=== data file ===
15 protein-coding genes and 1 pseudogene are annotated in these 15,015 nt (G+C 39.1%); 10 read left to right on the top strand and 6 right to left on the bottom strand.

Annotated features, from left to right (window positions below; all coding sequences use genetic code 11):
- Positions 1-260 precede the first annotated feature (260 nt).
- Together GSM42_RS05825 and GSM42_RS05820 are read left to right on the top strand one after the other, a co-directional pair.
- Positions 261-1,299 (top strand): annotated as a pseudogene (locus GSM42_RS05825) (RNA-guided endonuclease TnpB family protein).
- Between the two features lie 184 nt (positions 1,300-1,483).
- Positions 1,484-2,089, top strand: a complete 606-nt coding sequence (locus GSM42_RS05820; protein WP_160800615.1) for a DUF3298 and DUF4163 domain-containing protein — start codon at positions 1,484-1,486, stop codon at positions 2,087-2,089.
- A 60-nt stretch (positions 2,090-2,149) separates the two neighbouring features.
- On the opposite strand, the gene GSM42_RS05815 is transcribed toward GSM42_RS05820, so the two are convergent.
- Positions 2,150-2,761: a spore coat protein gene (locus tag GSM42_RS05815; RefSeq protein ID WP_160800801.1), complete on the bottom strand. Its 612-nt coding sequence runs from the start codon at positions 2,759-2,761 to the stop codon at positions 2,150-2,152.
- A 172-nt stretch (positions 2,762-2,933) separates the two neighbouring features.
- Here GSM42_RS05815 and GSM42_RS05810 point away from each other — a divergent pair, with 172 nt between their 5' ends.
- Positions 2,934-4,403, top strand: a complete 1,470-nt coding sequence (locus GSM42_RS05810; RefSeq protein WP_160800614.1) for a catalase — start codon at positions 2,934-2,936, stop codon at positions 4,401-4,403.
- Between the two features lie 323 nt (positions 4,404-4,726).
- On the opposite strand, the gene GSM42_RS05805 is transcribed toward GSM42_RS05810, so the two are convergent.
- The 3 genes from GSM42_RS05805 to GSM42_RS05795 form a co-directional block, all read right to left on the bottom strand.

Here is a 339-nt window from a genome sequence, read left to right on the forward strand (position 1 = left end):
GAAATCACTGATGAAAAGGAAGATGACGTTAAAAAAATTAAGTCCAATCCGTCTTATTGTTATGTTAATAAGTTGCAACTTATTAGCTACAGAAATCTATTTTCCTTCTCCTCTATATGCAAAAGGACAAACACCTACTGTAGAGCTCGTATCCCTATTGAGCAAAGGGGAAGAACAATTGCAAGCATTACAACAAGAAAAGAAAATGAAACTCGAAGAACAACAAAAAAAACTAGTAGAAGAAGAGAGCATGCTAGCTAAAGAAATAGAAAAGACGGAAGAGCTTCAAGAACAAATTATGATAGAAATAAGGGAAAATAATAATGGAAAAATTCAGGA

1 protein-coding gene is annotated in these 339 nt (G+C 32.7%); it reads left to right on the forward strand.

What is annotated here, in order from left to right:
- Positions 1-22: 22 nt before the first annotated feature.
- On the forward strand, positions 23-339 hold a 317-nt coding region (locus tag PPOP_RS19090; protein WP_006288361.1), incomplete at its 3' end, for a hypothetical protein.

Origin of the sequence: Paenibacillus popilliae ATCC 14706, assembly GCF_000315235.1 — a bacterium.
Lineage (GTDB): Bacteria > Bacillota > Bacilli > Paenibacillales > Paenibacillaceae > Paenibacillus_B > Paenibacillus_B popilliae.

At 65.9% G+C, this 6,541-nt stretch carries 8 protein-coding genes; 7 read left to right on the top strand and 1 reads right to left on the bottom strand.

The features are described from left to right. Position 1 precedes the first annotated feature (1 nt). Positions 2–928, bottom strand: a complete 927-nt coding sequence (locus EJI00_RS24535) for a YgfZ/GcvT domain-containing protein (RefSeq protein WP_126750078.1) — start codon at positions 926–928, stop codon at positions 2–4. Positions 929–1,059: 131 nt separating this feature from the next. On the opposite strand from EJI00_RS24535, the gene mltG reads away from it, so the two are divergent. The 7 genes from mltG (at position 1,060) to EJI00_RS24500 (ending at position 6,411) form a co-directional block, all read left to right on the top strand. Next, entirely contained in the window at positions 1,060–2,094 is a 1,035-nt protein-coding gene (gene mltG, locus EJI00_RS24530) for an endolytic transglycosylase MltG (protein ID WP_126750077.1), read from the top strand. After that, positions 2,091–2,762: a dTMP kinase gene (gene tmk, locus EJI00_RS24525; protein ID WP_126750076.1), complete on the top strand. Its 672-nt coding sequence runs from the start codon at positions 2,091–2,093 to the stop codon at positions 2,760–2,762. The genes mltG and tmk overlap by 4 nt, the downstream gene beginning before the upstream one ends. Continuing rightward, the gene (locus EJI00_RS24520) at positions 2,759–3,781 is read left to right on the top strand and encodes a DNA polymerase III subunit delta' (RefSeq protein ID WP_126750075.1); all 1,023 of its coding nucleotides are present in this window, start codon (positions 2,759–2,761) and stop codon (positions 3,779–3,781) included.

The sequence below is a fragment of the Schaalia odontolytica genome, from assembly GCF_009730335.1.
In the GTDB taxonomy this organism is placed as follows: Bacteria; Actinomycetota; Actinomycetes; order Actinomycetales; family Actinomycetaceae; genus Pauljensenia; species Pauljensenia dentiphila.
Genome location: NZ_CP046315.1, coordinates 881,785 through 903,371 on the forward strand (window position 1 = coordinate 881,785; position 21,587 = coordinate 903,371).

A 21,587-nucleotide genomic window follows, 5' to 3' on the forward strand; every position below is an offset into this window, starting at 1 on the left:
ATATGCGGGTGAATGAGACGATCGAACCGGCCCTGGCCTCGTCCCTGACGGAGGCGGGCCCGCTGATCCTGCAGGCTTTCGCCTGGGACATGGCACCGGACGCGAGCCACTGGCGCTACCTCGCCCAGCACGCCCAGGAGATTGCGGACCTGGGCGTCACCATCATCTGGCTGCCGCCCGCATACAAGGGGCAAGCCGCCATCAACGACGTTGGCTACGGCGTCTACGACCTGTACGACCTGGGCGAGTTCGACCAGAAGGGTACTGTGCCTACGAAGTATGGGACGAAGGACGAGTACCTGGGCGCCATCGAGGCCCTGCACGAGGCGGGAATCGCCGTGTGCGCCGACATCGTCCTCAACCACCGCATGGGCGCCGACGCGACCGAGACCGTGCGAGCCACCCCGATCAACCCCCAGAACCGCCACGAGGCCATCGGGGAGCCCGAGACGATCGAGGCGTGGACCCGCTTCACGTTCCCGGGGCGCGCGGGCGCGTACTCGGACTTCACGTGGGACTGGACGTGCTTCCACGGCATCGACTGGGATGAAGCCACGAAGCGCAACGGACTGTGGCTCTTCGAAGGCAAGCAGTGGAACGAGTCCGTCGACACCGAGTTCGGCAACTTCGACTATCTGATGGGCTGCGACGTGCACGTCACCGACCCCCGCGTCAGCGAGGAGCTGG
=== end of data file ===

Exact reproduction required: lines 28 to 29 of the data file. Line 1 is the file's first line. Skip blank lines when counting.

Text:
In the GTDB taxonomy this organism is placed as follows: Bacteria; Actinomycetota; Actinomycetes; order Actinomycetales; family Actinomycetaceae; genus Pauljensenia; species Pauljensenia dentiphila.
Genome location: NZ_CP046315.1, coordinates 881,785 through 903,371 on the forward strand (window position 1 = coordinate 881,785; position 21,587 = coordinate 903,371).